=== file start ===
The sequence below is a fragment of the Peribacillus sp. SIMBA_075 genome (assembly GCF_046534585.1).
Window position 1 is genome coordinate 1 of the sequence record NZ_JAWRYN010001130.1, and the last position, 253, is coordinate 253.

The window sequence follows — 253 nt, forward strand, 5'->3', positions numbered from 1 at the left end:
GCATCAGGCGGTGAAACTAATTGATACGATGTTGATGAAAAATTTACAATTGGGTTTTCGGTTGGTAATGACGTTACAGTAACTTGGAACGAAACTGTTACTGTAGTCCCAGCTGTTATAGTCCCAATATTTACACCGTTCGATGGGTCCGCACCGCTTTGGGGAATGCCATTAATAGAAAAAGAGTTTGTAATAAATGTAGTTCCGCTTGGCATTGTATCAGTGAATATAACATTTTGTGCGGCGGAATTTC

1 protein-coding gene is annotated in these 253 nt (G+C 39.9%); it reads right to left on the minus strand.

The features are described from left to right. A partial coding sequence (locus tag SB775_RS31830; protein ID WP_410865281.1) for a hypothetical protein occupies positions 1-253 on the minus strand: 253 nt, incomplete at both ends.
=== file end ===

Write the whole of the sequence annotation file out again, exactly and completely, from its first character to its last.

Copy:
The sequence below is a fragment of the Peribacillus sp. SIMBA_075 genome (assembly GCF_046534585.1).
Window position 1 is genome coordinate 1 of the sequence record NZ_JAWRYN010001130.1, and the last position, 253, is coordinate 253.

The window sequence follows — 253 nt, forward strand, 5'->3', positions numbered from 1 at the left end:
GCATCAGGCGGTGAAACTAATTGATACGATGTTGATGAAAAATTTACAATTGGGTTTTCGGTTGGTAATGACGTTACAGTAACTTGGAACGAAACTGTTACTGTAGTCCCAGCTGTTATAGTCCCAATATTTACACCGTTCGATGGGTCCGCACCGCTTTGGGGAATGCCATTAATAGAAAAAGAGTTTGTAATAAATGTAGTTCCGCTTGGCATTGTATCAGTGAATATAACATTTTGTGCGGCGGAATTTC

1 protein-coding gene is annotated in these 253 nt (G+C 39.9%); it reads right to left on the minus strand.

The features are described from left to right. A partial coding sequence (locus tag SB775_RS31830; protein ID WP_410865281.1) for a hypothetical protein occupies positions 1-253 on the minus strand: 253 nt, incomplete at both ends.